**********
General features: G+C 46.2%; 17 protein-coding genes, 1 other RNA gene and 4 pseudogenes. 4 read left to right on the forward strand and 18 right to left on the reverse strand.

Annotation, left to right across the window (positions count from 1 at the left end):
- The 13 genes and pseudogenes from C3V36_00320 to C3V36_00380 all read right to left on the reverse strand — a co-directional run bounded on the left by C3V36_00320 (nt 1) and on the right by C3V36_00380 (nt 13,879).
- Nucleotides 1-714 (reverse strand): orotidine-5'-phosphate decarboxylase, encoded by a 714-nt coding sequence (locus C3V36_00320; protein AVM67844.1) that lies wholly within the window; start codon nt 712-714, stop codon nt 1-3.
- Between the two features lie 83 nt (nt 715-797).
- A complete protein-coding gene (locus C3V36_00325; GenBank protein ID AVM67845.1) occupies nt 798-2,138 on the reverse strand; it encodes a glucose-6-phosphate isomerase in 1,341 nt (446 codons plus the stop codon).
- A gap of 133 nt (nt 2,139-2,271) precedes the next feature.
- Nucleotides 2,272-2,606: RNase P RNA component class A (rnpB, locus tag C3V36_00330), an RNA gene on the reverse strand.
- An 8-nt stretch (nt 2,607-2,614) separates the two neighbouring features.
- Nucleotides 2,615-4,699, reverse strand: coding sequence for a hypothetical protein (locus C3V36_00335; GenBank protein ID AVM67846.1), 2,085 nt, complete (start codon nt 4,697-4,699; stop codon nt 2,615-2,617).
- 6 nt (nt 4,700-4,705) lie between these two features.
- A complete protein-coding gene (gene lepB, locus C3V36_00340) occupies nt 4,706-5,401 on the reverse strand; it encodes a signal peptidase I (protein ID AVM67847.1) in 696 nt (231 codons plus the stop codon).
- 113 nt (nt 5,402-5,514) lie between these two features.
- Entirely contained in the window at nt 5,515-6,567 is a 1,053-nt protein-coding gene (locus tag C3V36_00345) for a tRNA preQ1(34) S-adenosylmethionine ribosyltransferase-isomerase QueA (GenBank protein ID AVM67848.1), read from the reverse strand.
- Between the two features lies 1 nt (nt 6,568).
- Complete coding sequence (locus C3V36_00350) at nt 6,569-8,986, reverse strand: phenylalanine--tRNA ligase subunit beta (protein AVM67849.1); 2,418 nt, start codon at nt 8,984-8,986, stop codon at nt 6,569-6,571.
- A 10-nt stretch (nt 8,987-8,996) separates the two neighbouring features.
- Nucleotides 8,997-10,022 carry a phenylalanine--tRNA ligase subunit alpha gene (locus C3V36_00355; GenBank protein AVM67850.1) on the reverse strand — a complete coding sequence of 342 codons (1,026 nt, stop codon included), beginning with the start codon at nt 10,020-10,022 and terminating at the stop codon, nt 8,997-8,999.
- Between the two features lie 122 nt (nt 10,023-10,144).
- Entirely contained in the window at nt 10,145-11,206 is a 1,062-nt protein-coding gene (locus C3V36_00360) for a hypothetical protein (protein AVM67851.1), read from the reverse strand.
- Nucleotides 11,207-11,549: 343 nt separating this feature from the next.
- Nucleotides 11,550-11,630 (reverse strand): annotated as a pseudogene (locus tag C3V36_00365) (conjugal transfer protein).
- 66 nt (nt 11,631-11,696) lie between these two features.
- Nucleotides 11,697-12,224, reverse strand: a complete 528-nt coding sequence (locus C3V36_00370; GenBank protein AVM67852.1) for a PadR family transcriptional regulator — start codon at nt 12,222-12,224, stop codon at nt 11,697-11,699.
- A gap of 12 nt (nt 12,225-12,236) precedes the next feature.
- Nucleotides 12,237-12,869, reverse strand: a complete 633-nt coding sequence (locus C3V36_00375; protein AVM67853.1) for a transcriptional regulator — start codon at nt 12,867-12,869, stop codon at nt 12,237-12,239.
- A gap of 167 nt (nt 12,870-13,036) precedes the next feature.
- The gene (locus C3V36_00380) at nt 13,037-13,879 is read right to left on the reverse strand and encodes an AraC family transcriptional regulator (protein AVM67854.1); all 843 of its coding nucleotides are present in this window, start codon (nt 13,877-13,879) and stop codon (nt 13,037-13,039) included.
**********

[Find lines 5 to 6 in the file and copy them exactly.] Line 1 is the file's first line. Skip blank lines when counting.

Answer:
- Between the two features lie 83 nt (nt 715-797).
- A complete protein-coding gene (locus C3V36_00325; GenBank protein ID AVM67845.1) occupies nt 798-2,138 on the reverse strand; it encodes a glucose-6-phosphate isomerase in 1,341 nt (446 codons plus the stop codon).